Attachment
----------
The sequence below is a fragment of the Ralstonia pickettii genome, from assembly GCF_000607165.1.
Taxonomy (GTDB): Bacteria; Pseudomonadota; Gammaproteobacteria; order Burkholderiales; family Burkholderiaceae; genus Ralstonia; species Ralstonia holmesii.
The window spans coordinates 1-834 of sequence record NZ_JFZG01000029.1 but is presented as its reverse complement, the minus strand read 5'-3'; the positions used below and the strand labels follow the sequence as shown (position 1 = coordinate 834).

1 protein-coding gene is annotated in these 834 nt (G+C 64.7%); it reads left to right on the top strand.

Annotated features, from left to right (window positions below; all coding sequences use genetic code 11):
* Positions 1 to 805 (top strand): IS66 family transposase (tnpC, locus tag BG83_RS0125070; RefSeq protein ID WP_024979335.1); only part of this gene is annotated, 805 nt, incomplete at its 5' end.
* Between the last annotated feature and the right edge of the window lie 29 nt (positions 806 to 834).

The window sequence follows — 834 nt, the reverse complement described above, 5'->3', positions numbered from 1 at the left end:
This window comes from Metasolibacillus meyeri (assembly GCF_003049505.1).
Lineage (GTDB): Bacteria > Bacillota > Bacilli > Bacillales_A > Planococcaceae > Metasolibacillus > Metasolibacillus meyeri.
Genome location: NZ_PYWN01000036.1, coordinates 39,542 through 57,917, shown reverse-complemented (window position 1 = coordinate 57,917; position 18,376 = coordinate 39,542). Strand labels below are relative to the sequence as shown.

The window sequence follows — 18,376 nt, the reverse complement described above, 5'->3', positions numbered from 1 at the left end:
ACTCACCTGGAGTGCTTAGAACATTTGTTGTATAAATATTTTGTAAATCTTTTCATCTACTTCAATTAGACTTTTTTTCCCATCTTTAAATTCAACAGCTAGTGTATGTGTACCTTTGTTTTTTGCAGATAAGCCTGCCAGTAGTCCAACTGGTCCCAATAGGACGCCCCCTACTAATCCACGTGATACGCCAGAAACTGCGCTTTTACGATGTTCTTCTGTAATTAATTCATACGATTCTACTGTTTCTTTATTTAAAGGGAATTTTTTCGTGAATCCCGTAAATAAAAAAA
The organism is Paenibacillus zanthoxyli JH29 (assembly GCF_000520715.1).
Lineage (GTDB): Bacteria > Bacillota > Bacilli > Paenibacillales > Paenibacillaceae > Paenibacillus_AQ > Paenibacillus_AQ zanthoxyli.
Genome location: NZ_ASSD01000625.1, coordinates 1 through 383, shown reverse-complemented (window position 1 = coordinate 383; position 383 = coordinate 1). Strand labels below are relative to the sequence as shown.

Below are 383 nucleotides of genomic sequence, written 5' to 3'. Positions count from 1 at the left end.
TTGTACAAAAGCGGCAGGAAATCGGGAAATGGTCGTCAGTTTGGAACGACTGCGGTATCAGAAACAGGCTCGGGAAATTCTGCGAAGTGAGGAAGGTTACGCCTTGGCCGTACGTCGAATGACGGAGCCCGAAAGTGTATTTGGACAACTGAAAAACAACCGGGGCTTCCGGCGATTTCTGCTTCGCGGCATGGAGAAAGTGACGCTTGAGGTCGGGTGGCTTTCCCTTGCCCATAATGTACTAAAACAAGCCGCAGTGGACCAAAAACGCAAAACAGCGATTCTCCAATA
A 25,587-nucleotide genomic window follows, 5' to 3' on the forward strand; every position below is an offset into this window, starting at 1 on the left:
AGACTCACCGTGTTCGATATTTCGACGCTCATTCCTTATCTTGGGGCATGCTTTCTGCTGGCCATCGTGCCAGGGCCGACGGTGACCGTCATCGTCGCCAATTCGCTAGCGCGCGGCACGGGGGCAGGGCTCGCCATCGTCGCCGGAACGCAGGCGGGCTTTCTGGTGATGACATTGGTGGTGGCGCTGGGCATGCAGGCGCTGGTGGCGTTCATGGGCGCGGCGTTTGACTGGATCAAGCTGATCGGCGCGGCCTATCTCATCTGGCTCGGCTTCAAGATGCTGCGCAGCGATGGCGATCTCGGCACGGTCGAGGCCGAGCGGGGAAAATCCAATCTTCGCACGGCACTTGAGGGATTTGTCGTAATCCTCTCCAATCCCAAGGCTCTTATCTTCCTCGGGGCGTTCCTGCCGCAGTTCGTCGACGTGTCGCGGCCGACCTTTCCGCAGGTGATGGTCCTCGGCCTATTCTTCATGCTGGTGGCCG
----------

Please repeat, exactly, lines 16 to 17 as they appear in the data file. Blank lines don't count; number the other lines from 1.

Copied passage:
Genome location: NZ_ASSD01000625.1, coordinates 1 through 383, shown reverse-complemented (window position 1 = coordinate 383; position 383 = coordinate 1). Strand labels below are relative to the sequence as shown.

Below are 383 nucleotides of genomic sequence, written 5' to 3'. Positions count from 1 at the left end.